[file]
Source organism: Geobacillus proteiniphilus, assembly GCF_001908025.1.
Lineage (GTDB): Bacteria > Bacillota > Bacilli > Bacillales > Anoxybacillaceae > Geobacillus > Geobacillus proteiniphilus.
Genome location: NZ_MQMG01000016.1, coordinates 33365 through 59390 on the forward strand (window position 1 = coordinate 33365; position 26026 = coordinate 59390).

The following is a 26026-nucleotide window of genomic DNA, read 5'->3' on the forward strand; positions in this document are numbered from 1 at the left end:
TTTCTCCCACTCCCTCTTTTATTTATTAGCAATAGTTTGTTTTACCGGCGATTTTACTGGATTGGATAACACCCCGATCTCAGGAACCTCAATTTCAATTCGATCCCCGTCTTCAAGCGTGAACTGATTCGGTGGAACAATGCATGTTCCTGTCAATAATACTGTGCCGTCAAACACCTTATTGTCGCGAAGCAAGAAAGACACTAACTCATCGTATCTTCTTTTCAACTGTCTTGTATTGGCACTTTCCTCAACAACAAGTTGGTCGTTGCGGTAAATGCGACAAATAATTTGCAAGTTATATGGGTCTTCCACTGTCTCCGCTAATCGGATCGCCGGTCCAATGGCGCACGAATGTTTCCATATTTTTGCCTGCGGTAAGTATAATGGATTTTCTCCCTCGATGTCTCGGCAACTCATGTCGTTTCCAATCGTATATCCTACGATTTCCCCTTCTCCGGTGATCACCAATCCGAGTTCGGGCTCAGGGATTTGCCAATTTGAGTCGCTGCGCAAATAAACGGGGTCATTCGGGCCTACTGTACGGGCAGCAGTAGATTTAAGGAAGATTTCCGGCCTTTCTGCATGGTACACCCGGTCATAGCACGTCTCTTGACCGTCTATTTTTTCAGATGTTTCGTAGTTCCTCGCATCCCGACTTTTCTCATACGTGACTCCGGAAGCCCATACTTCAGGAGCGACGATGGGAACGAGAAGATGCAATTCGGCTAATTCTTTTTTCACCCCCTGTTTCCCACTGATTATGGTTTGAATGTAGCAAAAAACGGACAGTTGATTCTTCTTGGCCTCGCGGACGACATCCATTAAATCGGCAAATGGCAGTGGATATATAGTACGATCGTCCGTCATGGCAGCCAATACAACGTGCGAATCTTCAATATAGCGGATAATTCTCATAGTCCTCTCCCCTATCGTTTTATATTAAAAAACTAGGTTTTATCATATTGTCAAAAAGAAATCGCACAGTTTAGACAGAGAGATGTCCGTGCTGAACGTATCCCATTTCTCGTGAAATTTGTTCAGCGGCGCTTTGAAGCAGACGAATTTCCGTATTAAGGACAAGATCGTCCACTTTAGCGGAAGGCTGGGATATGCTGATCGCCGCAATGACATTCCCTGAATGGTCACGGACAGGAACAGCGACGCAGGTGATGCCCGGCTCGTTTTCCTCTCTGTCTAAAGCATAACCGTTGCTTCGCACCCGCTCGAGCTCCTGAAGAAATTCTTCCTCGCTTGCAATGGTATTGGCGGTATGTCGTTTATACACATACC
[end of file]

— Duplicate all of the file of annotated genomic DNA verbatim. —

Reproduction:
Source organism: Geobacillus proteiniphilus, assembly GCF_001908025.1.
Lineage (GTDB): Bacteria > Bacillota > Bacilli > Bacillales > Anoxybacillaceae > Geobacillus > Geobacillus proteiniphilus.
Genome location: NZ_MQMG01000016.1, coordinates 33365 through 59390 on the forward strand (window position 1 = coordinate 33365; position 26026 = coordinate 59390).

The following is a 26026-nucleotide window of genomic DNA, read 5'->3' on the forward strand; positions in this document are numbered from 1 at the left end:
TTTCTCCCACTCCCTCTTTTATTTATTAGCAATAGTTTGTTTTACCGGCGATTTTACTGGATTGGATAACACCCCGATCTCAGGAACCTCAATTTCAATTCGATCCCCGTCTTCAAGCGTGAACTGATTCGGTGGAACAATGCATGTTCCTGTCAATAATACTGTGCCGTCAAACACCTTATTGTCGCGAAGCAAGAAAGACACTAACTCATCGTATCTTCTTTTCAACTGTCTTGTATTGGCACTTTCCTCAACAACAAGTTGGTCGTTGCGGTAAATGCGACAAATAATTTGCAAGTTATATGGGTCTTCCACTGTCTCCGCTAATCGGATCGCCGGTCCAATGGCGCACGAATGTTTCCATATTTTTGCCTGCGGTAAGTATAATGGATTTTCTCCCTCGATGTCTCGGCAACTCATGTCGTTTCCAATCGTATATCCTACGATTTCCCCTTCTCCGGTGATCACCAATCCGAGTTCGGGCTCAGGGATTTGCCAATTTGAGTCGCTGCGCAAATAAACGGGGTCATTCGGGCCTACTGTACGGGCAGCAGTAGATTTAAGGAAGATTTCCGGCCTTTCTGCATGGTACACCCGGTCATAGCACGTCTCTTGACCGTCTATTTTTTCAGATGTTTCGTAGTTCCTCGCATCCCGACTTTTCTCATACGTGACTCCGGAAGCCCATACTTCAGGAGCGACGATGGGAACGAGAAGATGCAATTCGGCTAATTCTTTTTTCACCCCCTGTTTCCCACTGATTATGGTTTGAATGTAGCAAAAAACGGACAGTTGATTCTTCTTGGCCTCGCGGACGACATCCATTAAATCGGCAAATGGCAGTGGATATATAGTACGATCGTCCGTCATGGCAGCCAATACAACGTGCGAATCTTCAATATAGCGGATAATTCTCATAGTCCTCTCCCCTATCGTTTTATATTAAAAAACTAGGTTTTATCATATTGTCAAAAAGAAATCGCACAGTTTAGACAGAGAGATGTCCGTGCTGAACGTATCCCATTTCTCGTGAAATTTGTTCAGCGGCGCTTTGAAGCAGACGAATTTCCGTATTAAGGACAAGATCGTCCACTTTAGCGGAAGGCTGGGATATGCTGATCGCCGCAATGACATTCCCTGAATGGTCACGGACAGGAACAGCGACGCAGGTGATGCCCGGCTCGTTTTCCTCTCTGTCTAAAGCATAACCGTTGCTTCGCACCCGCTCGAGCTCCTGAAGAAATTCTTCCTCGCTTGCAATGGTATTGGCGGTATGTCGTTTATACACATACC